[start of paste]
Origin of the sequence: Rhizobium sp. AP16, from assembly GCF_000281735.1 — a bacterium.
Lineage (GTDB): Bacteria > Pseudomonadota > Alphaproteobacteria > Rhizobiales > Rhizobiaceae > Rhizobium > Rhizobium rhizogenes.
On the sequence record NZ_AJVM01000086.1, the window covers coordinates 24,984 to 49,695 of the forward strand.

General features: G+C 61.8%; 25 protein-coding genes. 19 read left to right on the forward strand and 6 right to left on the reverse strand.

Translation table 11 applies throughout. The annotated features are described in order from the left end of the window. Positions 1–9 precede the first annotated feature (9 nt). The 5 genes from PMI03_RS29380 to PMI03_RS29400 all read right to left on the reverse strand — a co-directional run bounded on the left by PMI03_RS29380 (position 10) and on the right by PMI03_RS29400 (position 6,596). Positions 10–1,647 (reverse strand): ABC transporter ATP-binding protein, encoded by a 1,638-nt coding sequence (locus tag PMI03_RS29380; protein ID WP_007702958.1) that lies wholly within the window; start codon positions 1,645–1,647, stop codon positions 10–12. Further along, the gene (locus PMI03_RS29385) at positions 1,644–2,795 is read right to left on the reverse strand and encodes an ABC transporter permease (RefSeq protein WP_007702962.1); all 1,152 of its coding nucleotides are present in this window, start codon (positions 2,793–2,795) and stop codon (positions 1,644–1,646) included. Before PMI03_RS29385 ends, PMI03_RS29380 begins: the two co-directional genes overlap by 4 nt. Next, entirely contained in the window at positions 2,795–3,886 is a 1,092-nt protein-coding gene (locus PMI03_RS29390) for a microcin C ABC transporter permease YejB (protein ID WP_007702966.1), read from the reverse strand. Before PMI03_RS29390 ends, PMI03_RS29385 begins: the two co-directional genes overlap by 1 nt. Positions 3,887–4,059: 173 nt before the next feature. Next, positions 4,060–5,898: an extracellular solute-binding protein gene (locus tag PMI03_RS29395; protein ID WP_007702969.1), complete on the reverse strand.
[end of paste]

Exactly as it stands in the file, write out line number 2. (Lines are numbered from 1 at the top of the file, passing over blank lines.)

Lineage (GTDB): Bacteria > Pseudomonadota > Alphaproteobacteria > Rhizobiales > Rhizobiaceae > Rhizobium > Rhizobium rhizogenes.